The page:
In terms of recovery action, quite often private investigators should be involved, in order to examine the asset position of the suspects, be these employees or their associates. Again, however, care needs to be taken to ensure that evidence is obtained in a lawful manner and thereby admissible in proceedings.

What can be done to help minimise the impact?

There are a number of hugely powerful options available to a business that has suffered employee fraud, in circumstances where it needs to act urgently to obtain evidence and also freeze assets. These will include search and seizure orders, which often need to take place under the neutral guidance of an independent solicitor, formerly known as "Anton Piller Orders". Furthermore, it is possible to freeze an employee's assets, both in the UK and overseas, pending the outcome of a case. It is now commonplace for alleged fraudsters to move assets offshore, be this in places such as the Isle of Man or the Channel Islands, or BVI or in mainland Europe, (in countries such as Switzerland, Liechtenstein or Austria). Therefore proceedings in aid of such freezing orders will need to be commenced overseas. Quite often decisions need to be made for foreign police to be requested to open a file in their own jurisdiction as well, to make use of their extensive powers.

So let's look on the bright side, you have nipped the fraud in the bud, most of the data and assets have been recovered, costs have mainly been recovered from other parties, your reputation has remained in-tact through good work on the PR side, and your insurers are still happy to issue a policy for you next year with the bad apples thrown out. What lessons are there to learn?

So how can we try to prevent fraud in the first place?

The best way to combat employee fraud is to prevent it in the first place. This involves, in essence, a vulnerability assessment and anti-fraud strategy. Employers will need to be very careful to look at potential candidates for positions, and to consider the prospect of future fraud in their recruitment policy. One tale from the not too distant past was of a bank clerk at an overseas bank, who was paid a modest wage, but then managed to buy the bank outright some five years later! Psychological profiles and lifestyle checks form an essential part of the ongoing process of vetting employees.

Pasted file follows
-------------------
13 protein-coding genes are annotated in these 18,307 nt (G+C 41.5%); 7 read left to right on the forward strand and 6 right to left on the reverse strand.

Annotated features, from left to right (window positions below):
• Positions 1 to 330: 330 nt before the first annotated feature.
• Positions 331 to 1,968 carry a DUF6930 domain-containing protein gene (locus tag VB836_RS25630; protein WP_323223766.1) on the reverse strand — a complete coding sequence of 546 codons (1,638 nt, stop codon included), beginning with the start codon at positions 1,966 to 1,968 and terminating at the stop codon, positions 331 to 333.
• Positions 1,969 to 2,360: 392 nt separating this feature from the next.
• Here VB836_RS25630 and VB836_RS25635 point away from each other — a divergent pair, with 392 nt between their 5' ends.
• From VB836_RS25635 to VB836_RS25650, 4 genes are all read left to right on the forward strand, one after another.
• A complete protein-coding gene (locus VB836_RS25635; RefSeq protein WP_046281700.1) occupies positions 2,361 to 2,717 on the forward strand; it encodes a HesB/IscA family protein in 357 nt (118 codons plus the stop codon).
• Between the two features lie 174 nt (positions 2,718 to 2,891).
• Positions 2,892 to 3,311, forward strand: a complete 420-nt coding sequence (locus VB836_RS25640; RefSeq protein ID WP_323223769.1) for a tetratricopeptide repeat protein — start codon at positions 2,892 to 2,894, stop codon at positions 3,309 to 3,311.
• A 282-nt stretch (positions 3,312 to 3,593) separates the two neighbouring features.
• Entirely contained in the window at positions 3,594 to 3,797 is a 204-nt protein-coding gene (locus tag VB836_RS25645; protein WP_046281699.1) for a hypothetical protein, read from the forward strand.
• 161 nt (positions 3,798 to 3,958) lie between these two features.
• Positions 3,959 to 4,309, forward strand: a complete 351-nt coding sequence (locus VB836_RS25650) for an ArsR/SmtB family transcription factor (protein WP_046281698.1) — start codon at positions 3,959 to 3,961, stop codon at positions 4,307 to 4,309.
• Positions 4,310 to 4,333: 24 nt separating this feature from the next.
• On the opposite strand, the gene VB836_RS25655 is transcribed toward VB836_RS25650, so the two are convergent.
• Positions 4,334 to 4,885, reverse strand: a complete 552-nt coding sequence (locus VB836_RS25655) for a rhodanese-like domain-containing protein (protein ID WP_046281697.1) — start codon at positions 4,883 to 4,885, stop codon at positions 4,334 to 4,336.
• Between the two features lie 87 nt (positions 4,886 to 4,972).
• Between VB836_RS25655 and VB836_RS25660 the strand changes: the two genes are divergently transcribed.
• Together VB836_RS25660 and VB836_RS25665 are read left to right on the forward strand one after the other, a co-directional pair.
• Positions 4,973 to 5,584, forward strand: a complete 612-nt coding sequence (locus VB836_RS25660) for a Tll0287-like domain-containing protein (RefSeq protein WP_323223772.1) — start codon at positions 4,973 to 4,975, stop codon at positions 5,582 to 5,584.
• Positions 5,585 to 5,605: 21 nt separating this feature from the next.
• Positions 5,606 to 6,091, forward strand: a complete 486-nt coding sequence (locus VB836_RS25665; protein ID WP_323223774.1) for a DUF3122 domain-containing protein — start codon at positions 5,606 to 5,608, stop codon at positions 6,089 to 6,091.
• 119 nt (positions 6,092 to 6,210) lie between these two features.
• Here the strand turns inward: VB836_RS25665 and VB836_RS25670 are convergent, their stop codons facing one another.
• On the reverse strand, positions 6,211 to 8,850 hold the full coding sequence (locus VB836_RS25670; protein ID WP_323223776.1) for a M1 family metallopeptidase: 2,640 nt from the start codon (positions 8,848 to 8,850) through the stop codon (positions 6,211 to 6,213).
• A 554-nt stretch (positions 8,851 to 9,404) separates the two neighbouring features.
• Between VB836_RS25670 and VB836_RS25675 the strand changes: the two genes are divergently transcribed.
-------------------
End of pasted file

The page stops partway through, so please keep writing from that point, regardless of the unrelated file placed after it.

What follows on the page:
Furthermore, employees can help businesses too. With a proper whistle blowing policy, things that "may not seem quite right" can be freely reported to management, and then discreetly investigated. The worst that can happen is that nothing untoward will be found. Do not rely upon your auditors to pick up on discrepancies – they only visit once a year with a lot to do, and much can happen in the meantime.

We hope that this article gives a useful insight into a very serious issue facing businesses today. If you can combat employee fraud effectively, the improvements to your bottom line will be measurable, even if you are otherwise standing still.

This document is provided for information purposes only and does not constitute legal advice. Professional legal advice should be obtained before taking or refraining from taking any action as a result of the contents of this document.

To print this article, all you need is to be registered on

Click to Login as an existing user or Register so you can print this article.

In association with
Related Video
Up-coming Events Search
Font Size: